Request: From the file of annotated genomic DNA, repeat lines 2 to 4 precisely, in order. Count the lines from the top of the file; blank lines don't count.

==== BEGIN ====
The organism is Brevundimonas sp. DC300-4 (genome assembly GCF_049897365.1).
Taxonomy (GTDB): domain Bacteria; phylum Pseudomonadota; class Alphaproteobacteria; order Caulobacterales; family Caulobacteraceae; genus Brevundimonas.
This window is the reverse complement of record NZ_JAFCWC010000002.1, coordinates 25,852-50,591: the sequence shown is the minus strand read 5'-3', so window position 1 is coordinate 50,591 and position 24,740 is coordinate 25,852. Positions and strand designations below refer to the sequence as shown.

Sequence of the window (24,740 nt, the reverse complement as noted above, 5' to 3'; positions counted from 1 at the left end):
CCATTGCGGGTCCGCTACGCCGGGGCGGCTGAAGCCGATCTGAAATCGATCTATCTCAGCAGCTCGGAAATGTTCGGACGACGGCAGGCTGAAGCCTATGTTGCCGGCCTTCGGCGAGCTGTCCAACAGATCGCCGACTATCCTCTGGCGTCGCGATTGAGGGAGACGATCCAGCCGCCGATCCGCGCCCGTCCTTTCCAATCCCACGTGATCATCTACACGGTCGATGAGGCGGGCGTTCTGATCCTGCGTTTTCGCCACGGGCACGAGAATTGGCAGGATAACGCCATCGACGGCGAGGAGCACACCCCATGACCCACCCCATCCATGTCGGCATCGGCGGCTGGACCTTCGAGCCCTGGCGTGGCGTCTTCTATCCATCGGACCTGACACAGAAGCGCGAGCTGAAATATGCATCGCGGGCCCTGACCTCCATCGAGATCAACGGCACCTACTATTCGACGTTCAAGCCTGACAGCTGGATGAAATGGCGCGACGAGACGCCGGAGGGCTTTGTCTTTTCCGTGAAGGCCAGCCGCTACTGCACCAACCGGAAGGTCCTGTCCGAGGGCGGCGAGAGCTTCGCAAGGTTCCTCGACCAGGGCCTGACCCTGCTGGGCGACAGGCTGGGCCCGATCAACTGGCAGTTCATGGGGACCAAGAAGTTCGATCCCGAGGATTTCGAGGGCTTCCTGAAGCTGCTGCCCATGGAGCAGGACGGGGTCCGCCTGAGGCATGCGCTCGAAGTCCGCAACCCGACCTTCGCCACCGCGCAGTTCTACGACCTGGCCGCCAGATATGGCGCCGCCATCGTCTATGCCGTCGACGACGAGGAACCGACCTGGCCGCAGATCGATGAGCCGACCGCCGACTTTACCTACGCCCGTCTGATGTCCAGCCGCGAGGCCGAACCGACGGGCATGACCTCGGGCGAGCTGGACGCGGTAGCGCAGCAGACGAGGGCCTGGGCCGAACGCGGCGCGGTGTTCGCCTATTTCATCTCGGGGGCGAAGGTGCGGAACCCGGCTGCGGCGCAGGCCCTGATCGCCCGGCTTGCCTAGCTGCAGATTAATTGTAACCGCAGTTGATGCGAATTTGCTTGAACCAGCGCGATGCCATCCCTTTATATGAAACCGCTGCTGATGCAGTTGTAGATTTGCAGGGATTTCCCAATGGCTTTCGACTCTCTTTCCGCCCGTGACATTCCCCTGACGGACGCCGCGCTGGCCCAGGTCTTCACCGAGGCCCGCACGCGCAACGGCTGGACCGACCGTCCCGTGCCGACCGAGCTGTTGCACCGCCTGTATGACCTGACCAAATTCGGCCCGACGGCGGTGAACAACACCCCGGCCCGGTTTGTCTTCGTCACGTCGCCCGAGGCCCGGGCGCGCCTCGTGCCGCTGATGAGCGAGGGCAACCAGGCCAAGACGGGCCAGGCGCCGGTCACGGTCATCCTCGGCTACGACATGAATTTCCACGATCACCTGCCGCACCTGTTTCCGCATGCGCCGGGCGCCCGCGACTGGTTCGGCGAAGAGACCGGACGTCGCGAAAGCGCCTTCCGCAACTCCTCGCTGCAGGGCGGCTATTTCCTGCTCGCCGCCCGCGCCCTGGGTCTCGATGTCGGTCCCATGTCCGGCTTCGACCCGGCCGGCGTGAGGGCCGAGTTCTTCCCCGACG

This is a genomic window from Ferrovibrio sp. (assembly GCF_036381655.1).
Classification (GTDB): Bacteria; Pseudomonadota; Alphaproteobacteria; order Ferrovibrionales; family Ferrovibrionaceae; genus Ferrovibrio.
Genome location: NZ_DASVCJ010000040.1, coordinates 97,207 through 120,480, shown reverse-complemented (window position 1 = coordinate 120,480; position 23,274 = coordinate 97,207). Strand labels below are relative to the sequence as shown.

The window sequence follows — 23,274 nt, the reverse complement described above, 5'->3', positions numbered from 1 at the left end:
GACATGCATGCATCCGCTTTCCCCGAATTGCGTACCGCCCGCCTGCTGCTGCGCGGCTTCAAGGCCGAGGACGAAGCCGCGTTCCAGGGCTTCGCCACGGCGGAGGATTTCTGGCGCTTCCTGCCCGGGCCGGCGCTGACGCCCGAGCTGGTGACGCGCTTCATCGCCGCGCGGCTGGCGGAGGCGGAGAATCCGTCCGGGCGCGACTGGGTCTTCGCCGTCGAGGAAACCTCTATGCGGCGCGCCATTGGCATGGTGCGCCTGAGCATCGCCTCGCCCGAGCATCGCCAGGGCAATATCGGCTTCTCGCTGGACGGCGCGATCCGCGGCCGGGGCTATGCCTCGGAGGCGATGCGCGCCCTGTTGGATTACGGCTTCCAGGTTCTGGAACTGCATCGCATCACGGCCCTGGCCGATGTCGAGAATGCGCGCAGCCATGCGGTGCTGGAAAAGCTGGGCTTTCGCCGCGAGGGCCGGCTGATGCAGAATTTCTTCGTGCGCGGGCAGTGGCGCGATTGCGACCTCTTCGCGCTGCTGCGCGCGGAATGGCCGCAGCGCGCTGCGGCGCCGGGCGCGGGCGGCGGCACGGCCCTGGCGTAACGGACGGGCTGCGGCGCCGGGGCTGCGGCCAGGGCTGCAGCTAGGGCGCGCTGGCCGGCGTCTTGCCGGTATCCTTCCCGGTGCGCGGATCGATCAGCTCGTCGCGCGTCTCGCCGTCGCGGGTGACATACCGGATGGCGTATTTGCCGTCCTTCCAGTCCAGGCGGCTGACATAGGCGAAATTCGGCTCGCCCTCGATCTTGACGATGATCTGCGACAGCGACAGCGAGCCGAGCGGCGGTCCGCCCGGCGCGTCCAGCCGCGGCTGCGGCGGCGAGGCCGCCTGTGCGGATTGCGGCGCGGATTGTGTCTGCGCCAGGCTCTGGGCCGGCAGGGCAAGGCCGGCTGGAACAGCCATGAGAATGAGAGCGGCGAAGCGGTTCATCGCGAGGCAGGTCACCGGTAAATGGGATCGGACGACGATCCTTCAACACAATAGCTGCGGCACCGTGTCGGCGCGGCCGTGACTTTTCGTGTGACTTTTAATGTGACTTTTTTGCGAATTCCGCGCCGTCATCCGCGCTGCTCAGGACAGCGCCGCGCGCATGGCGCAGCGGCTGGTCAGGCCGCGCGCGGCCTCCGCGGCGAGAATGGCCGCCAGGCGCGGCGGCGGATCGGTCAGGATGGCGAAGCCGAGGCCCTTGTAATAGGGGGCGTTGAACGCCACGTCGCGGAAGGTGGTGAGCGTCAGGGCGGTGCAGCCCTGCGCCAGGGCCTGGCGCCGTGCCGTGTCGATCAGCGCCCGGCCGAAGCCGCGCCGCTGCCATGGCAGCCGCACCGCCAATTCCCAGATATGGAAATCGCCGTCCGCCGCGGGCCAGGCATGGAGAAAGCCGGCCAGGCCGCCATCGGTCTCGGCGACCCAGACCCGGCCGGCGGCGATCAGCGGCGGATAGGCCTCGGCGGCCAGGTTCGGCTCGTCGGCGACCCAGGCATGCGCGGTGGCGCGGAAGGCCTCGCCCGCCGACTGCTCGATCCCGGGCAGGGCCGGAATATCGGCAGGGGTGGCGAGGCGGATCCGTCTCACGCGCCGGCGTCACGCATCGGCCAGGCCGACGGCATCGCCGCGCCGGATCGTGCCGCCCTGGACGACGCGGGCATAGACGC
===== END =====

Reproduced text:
Taxonomy (GTDB): domain Bacteria; phylum Pseudomonadota; class Alphaproteobacteria; order Caulobacterales; family Caulobacteraceae; genus Brevundimonas.
This window is the reverse complement of record NZ_JAFCWC010000002.1, coordinates 25,852-50,591: the sequence shown is the minus strand read 5'-3', so window position 1 is coordinate 50,591 and position 24,740 is coordinate 25,852. Positions and strand designations below refer to the sequence as shown.

Sequence of the window (24,740 nt, the reverse complement as noted above, 5' to 3'; positions counted from 1 at the left end):